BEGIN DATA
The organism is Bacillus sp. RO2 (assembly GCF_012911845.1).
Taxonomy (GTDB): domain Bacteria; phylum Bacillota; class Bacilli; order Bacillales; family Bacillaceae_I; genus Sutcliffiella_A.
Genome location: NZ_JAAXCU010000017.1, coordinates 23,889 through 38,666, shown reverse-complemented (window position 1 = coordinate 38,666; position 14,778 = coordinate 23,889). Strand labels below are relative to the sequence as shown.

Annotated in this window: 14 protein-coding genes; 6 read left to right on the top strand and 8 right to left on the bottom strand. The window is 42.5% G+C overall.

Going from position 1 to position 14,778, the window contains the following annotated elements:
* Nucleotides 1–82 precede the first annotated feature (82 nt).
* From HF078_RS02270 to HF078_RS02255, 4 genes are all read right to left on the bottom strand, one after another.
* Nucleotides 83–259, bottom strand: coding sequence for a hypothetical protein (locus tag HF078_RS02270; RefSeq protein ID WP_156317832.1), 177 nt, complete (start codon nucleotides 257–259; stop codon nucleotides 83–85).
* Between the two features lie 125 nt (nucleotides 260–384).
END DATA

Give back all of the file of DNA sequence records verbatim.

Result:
The organism is Bacillus sp. RO2 (assembly GCF_012911845.1).
Taxonomy (GTDB): domain Bacteria; phylum Bacillota; class Bacilli; order Bacillales; family Bacillaceae_I; genus Sutcliffiella_A.
Genome location: NZ_JAAXCU010000017.1, coordinates 23,889 through 38,666, shown reverse-complemented (window position 1 = coordinate 38,666; position 14,778 = coordinate 23,889). Strand labels below are relative to the sequence as shown.

Annotated in this window: 14 protein-coding genes; 6 read left to right on the top strand and 8 right to left on the bottom strand. The window is 42.5% G+C overall.

Going from position 1 to position 14,778, the window contains the following annotated elements:
* Nucleotides 1–82 precede the first annotated feature (82 nt).
* From HF078_RS02270 to HF078_RS02255, 4 genes are all read right to left on the bottom strand, one after another.
* Nucleotides 83–259, bottom strand: coding sequence for a hypothetical protein (locus tag HF078_RS02270; RefSeq protein ID WP_156317832.1), 177 nt, complete (start codon nucleotides 257–259; stop codon nucleotides 83–85).
* Between the two features lie 125 nt (nucleotides 260–384).